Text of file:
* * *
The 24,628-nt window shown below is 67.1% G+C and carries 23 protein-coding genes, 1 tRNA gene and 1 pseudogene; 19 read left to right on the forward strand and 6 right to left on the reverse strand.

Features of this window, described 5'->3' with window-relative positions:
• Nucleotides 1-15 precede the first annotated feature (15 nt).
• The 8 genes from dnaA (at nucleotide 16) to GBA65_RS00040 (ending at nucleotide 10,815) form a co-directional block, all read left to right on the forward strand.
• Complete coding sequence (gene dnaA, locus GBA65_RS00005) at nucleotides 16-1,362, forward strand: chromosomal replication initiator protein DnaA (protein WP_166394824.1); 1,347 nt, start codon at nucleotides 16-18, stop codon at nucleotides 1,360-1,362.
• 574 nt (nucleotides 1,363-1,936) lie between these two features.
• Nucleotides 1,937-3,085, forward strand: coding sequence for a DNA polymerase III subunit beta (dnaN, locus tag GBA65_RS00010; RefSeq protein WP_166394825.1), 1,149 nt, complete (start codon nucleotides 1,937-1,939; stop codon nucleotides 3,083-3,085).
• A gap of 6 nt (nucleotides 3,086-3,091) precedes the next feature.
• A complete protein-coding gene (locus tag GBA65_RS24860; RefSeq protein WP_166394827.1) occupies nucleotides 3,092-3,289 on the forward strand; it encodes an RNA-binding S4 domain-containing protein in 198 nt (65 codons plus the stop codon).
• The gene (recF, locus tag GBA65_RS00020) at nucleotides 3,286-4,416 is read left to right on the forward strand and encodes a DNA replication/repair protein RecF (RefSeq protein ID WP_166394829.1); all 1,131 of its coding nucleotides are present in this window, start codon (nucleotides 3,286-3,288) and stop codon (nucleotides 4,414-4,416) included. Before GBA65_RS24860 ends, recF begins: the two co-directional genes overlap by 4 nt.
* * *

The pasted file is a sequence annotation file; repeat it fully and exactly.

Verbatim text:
The 24,628-nt window shown below is 67.1% G+C and carries 23 protein-coding genes, 1 tRNA gene and 1 pseudogene; 19 read left to right on the forward strand and 6 right to left on the reverse strand.

Features of this window, described 5'->3' with window-relative positions:
• Nucleotides 1-15 precede the first annotated feature (15 nt).
• The 8 genes from dnaA (at nucleotide 16) to GBA65_RS00040 (ending at nucleotide 10,815) form a co-directional block, all read left to right on the forward strand.
• Complete coding sequence (gene dnaA, locus GBA65_RS00005) at nucleotides 16-1,362, forward strand: chromosomal replication initiator protein DnaA (protein WP_166394824.1); 1,347 nt, start codon at nucleotides 16-18, stop codon at nucleotides 1,360-1,362.
• 574 nt (nucleotides 1,363-1,936) lie between these two features.
• Nucleotides 1,937-3,085, forward strand: coding sequence for a DNA polymerase III subunit beta (dnaN, locus tag GBA65_RS00010; RefSeq protein WP_166394825.1), 1,149 nt, complete (start codon nucleotides 1,937-1,939; stop codon nucleotides 3,083-3,085).
• A gap of 6 nt (nucleotides 3,086-3,091) precedes the next feature.
• A complete protein-coding gene (locus tag GBA65_RS24860; RefSeq protein WP_166394827.1) occupies nucleotides 3,092-3,289 on the forward strand; it encodes an RNA-binding S4 domain-containing protein in 198 nt (65 codons plus the stop codon).
• The gene (recF, locus tag GBA65_RS00020) at nucleotides 3,286-4,416 is read left to right on the forward strand and encodes a DNA replication/repair protein RecF (RefSeq protein ID WP_166394829.1); all 1,131 of its coding nucleotides are present in this window, start codon (nucleotides 3,286-3,288) and stop codon (nucleotides 4,414-4,416) included. Before GBA65_RS24860 ends, recF begins: the two co-directional genes overlap by 4 nt.